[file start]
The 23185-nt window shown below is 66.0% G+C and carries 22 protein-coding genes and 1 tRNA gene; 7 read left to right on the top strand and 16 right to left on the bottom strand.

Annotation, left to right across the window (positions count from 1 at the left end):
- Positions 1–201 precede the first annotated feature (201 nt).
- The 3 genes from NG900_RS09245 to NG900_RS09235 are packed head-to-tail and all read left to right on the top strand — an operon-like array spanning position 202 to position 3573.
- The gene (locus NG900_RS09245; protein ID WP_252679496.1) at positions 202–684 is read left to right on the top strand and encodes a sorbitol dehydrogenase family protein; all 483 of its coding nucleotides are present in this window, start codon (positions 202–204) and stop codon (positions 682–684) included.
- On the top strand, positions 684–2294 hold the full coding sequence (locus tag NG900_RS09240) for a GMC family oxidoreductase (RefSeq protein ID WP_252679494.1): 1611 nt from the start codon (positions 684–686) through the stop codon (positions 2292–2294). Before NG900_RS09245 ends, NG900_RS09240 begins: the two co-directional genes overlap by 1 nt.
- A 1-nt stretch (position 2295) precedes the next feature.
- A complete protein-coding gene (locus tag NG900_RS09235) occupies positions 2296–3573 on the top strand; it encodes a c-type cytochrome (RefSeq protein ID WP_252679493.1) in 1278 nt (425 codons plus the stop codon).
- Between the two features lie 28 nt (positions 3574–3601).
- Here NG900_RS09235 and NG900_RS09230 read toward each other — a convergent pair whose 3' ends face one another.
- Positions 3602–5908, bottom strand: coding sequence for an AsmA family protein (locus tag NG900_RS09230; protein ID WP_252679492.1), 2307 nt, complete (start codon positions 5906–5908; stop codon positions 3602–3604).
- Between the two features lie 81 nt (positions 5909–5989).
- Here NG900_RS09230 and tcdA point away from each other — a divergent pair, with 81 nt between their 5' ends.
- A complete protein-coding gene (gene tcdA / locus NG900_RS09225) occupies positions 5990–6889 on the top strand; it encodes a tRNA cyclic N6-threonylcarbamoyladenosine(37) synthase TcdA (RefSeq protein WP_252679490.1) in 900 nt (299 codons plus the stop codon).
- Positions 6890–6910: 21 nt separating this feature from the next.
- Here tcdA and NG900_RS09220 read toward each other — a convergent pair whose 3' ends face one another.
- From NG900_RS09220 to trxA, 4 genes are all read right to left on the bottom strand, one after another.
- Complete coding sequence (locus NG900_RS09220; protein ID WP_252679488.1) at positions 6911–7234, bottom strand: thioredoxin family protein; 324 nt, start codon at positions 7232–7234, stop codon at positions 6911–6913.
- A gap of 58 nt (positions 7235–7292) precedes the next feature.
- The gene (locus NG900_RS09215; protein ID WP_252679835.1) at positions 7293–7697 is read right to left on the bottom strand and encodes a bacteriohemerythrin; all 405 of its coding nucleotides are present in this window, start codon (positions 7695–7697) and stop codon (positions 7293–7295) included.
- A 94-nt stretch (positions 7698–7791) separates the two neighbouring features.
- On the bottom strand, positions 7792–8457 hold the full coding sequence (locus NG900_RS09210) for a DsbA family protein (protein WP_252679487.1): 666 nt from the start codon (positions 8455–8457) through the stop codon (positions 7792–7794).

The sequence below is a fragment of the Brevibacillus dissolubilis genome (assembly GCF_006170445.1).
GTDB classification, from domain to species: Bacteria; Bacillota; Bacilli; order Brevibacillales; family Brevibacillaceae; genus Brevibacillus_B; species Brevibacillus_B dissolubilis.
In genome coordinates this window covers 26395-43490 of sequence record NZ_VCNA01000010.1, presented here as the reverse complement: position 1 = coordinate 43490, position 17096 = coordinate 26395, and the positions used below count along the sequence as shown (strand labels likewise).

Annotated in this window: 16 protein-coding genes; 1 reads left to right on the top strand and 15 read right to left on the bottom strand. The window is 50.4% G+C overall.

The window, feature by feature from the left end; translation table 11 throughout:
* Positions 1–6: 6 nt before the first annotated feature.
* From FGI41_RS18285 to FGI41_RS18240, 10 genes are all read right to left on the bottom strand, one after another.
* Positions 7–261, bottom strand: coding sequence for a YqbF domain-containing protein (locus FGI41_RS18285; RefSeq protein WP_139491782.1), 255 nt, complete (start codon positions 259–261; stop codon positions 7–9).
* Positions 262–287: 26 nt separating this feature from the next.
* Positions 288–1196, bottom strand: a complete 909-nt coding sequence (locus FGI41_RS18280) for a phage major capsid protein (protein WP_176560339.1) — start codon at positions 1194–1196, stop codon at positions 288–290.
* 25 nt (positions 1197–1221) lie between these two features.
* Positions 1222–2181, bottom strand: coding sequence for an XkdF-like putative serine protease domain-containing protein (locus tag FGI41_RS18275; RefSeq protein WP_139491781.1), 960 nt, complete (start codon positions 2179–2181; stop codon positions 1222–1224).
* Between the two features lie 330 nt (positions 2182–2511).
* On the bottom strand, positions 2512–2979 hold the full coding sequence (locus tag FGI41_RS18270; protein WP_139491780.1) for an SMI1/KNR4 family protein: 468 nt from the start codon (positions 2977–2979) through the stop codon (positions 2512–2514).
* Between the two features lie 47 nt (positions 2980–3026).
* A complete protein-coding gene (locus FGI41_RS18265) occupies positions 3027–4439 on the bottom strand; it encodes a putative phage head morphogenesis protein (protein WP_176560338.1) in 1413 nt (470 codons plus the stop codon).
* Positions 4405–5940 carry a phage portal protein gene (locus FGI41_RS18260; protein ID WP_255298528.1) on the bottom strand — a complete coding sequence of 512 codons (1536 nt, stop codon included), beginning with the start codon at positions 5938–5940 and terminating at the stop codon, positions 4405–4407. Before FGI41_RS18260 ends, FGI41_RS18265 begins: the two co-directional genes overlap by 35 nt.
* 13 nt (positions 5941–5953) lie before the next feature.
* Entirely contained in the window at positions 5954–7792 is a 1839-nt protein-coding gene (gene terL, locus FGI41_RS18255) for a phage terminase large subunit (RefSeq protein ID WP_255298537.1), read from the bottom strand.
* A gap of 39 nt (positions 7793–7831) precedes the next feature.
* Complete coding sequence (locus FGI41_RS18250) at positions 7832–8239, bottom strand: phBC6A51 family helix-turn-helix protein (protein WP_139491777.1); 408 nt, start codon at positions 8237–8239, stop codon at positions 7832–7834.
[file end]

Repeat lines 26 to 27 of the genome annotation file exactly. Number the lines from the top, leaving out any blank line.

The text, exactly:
Annotated in this window: 16 protein-coding genes; 1 reads left to right on the top strand and 15 read right to left on the bottom strand. The window is 50.4% G+C overall.

The window, feature by feature from the left end; translation table 11 throughout: